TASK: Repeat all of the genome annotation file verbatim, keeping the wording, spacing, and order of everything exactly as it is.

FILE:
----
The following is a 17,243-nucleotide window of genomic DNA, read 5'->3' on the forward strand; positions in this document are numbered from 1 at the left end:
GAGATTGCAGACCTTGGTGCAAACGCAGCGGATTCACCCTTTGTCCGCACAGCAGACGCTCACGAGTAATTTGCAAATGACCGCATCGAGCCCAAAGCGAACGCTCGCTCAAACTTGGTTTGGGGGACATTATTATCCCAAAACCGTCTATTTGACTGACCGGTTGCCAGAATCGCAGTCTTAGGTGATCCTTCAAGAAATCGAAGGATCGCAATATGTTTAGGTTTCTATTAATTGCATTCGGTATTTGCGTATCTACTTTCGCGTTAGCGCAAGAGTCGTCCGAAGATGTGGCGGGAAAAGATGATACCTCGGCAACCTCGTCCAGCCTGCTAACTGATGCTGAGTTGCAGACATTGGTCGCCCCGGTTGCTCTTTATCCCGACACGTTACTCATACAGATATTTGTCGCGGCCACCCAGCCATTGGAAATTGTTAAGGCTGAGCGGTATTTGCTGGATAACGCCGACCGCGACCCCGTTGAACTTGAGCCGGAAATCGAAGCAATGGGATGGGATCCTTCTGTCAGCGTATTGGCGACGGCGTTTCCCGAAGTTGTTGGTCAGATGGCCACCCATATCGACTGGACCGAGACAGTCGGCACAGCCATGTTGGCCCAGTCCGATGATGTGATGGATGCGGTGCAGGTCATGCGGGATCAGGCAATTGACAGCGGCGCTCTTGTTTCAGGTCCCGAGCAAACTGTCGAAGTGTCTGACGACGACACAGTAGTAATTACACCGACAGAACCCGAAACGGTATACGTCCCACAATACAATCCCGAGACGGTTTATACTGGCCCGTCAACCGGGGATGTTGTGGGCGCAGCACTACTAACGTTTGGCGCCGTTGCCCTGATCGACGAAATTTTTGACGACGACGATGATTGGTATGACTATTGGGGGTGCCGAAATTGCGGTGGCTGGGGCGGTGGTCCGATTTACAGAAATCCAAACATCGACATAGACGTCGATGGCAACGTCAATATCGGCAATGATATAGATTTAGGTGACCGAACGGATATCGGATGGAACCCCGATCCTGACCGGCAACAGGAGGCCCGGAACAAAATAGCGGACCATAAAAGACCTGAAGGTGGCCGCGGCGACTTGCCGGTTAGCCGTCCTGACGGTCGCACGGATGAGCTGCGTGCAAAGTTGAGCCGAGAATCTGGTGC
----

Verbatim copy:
The following is a 17,243-nucleotide window of genomic DNA, read 5'->3' on the forward strand; positions in this document are numbered from 1 at the left end:
GAGATTGCAGACCTTGGTGCAAACGCAGCGGATTCACCCTTTGTCCGCACAGCAGACGCTCACGAGTAATTTGCAAATGACCGCATCGAGCCCAAAGCGAACGCTCGCTCAAACTTGGTTTGGGGGACATTATTATCCCAAAACCGTCTATTTGACTGACCGGTTGCCAGAATCGCAGTCTTAGGTGATCCTTCAAGAAATCGAAGGATCGCAATATGTTTAGGTTTCTATTAATTGCATTCGGTATTTGCGTATCTACTTTCGCGTTAGCGCAAGAGTCGTCCGAAGATGTGGCGGGAAAAGATGATACCTCGGCAACCTCGTCCAGCCTGCTAACTGATGCTGAGTTGCAGACATTGGTCGCCCCGGTTGCTCTTTATCCCGACACGTTACTCATACAGATATTTGTCGCGGCCACCCAGCCATTGGAAATTGTTAAGGCTGAGCGGTATTTGCTGGATAACGCCGACCGCGACCCCGTTGAACTTGAGCCGGAAATCGAAGCAATGGGATGGGATCCTTCTGTCAGCGTATTGGCGACGGCGTTTCCCGAAGTTGTTGGTCAGATGGCCACCCATATCGACTGGACCGAGACAGTCGGCACAGCCATGTTGGCCCAGTCCGATGATGTGATGGATGCGGTGCAGGTCATGCGGGATCAGGCAATTGACAGCGGCGCTCTTGTTTCAGGTCCCGAGCAAACTGTCGAAGTGTCTGACGACGACACAGTAGTAATTACACCGACAGAACCCGAAACGGTATACGTCCCACAATACAATCCCGAGACGGTTTATACTGGCCCGTCAACCGGGGATGTTGTGGGCGCAGCACTACTAACGTTTGGCGCCGTTGCCCTGATCGACGAAATTTTTGACGACGACGATGATTGGTATGACTATTGGGGGTGCCGAAATTGCGGTGGCTGGGGCGGTGGTCCGATTTACAGAAATCCAAACATCGACATAGACGTCGATGGCAACGTCAATATCGGCAATGATATAGATTTAGGTGACCGAACGGATATCGGATGGAACCCCGATCCTGACCGGCAACAGGAGGCCCGGAACAAAATAGCGGACCATAAAAGACCTGAAGGTGGCCGCGGCGACTTGCCGGTTAGCCGTCCTGACGGTCGCACGGATGAGCTGCGTGCAAAGTTGAGCCGAGAATCTGGTGC